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Love: the Most Fundamental Market Principle
How duty, learning, and friendship contributed to the foundation of trust.
You’ll forgive the Franciscan for owning only one tunic. Clothing was a sign of wealth in Italy’s flourishing economy of the 13th Century. Even expensive vellum manuscripts were frowned upon. Books were alright, but purely as tools for learning. Though it was alright to give gifts to the monastery.
There were rules of spiritual utility. But it was the monks who first attempted to put a price on things. The law of diminishing marginal utility was the work of French Franciscan Peter John Olivi. It says that the more available something is, the less value. Durability also affected price: goods you could store were worth more.
At around 1279, longevity mattered.
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The Franciscans were a self-regulating order that dealt with the constant change of what we call the middle ages. Their system of quantity, utility (rather than morality), accessibility, and durability was a challenge to the Church. And the Church was the most powerful institution.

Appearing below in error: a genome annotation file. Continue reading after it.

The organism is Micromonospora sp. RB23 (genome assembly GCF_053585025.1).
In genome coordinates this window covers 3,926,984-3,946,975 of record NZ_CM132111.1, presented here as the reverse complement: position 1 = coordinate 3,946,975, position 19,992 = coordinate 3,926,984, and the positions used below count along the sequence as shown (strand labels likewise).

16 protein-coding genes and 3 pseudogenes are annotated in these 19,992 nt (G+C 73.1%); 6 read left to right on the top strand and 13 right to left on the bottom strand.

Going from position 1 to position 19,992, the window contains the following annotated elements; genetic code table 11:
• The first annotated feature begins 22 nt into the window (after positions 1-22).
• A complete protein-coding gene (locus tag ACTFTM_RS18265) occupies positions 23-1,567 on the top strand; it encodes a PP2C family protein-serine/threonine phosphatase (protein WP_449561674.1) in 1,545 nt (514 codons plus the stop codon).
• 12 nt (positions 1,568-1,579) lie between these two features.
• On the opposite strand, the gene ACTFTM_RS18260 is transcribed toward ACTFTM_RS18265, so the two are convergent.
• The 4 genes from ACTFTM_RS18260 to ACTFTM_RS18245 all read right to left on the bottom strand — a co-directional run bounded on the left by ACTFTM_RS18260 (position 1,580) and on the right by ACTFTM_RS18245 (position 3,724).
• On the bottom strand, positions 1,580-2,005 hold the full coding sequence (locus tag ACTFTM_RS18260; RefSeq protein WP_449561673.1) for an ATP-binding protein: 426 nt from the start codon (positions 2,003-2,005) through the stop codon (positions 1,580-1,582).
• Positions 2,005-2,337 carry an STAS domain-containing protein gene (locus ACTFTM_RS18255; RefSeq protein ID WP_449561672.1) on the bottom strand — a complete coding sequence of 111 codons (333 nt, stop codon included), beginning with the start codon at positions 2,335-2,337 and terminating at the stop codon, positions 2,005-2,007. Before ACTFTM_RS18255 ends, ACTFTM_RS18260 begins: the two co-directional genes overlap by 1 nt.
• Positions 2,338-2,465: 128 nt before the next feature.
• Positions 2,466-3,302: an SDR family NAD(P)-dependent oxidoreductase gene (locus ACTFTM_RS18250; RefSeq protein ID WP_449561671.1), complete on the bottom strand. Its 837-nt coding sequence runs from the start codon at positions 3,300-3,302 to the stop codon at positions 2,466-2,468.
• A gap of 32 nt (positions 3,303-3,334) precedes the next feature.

Olivi was the chief visionary writer of economic theory during that period. His 1293 Treatise on Contracts “draws on law, philosophy, and theology in order to present a global view of economics that manages to combine the free will of individual agents and the normative capacities of political communities.”